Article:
Many systematic reviews have summarized the evidence on spinal manipulative therapy (SMT) for low back pain (LBP) in adults. Much less is known about the older population regarding the effects of SMT. This paper assessed the effects of SMT on pain and function in older adults with chronic LBP in an individual participant data (IPD) meta-analysis.
Electronic databases were searched from 2000 until June 2020; reference lists of eligible trials and related reviews were also searched. Randomized controlled trials (RCTs) were considered if they examined the effects of SMT in adults with chronic LBP compared to interventions recommended in international LBP guidelines. The authors of trials eligible for the IPD meta-analysis were contacted and invited to share data. Two review authors conducted a risk of bias assessment. Primary results were examined in a one-stage mixed model, and a two-stage analysis was conducted in order to confirm the findings. The main outcomes and measures were pain and functional status examined at 4, 13, 26, and 52 weeks.
A total of 10 studies were retrieved, including 786 individuals; 261 were between 65 and 91 years of age. There was moderate-quality evidence that SMT results in similar outcomes at 4 weeks (pain: mean difference [MD] – 2.56, 95% confidence interval [CI] – 5.78 to 0.66; functional status: standardized mean difference [SMD] – 0.18, 95% CI – 0.41 to 0.05). Second-stage and sensitivity analysis confirmed these findings.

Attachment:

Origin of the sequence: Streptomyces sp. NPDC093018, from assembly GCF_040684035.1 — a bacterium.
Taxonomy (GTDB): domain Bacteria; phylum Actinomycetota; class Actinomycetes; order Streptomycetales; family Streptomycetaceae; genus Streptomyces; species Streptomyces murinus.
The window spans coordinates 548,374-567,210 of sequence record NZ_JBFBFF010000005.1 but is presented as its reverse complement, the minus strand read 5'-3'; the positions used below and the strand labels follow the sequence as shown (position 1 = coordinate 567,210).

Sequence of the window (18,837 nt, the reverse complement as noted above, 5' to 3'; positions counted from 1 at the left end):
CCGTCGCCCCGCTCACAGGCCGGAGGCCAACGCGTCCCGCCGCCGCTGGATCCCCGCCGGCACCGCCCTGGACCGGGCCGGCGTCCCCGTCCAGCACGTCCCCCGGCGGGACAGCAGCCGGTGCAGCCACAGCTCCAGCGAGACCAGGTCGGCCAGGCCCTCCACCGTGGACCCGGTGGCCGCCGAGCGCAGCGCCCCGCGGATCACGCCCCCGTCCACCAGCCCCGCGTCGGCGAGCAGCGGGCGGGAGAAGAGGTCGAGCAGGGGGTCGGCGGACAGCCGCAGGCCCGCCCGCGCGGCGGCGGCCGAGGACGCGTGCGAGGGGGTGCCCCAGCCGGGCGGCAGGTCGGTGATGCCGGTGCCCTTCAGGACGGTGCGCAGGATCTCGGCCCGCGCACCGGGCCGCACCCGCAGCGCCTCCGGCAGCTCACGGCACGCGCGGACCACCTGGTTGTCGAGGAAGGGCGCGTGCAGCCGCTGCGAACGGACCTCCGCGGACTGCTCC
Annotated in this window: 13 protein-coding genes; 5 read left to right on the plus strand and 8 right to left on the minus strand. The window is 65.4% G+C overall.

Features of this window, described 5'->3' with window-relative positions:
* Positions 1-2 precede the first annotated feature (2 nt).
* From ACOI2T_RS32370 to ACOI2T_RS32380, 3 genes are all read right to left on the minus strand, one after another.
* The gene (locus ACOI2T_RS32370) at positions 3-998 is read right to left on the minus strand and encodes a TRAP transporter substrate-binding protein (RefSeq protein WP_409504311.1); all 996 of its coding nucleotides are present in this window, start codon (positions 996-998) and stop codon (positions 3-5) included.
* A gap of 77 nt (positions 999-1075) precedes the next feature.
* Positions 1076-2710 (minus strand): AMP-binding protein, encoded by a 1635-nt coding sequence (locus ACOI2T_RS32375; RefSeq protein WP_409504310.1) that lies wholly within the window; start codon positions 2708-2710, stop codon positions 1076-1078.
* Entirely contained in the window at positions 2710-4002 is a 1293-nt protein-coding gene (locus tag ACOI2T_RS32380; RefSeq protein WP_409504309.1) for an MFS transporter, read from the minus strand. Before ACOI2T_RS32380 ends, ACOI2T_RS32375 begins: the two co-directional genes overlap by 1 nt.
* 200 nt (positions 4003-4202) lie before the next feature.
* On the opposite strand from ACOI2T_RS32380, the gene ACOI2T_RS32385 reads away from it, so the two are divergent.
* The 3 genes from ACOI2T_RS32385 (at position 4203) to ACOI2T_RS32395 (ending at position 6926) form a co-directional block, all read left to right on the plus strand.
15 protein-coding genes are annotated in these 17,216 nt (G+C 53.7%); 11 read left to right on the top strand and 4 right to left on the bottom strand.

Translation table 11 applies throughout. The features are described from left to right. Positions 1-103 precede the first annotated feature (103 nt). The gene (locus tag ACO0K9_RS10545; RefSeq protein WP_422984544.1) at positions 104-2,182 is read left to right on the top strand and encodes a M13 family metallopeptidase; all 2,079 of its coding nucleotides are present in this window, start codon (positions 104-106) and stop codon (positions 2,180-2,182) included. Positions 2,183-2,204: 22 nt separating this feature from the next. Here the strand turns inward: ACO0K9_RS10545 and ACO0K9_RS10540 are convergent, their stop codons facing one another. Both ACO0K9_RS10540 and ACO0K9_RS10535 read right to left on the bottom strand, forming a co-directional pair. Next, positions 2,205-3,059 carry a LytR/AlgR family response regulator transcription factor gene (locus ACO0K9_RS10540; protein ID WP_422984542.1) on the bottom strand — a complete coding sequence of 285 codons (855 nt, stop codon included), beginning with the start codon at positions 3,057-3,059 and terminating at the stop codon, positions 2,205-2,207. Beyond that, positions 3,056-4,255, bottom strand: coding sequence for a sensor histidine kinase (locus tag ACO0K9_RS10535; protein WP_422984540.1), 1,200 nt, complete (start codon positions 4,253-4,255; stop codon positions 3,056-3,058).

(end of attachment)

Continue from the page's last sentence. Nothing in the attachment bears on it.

The authors concluded that SMT provides similar outcomes to recommended interventions for pain and functional status in the older adult with chronic LBP. SMT should be considered a treatment for this patient population.
This is a fine analysis. Unfortunately, its results are less than fine. Its results confirm what I have been saying ad nauseam: we do not currently have a truly effective therapy for back pain, and most options are as good or as bad as the rest. This is most frustrating for everyone concerned, but it is certainly no reason to promote SMT as usually done by chiropractors or osteopaths.
The only logical solution, in my view, is to use those options that:
- are associated with the least risks,
- are the least expensive,
- are widely available.
However you twist and turn the existing evidence, the application of these criteria does not come up with chiropractic or osteopathy as an optimal solution. The best treatment is therapeutic exercise initially taught by a physiotherapist and subsequently performed as a long-term self-treatment by the patient at home.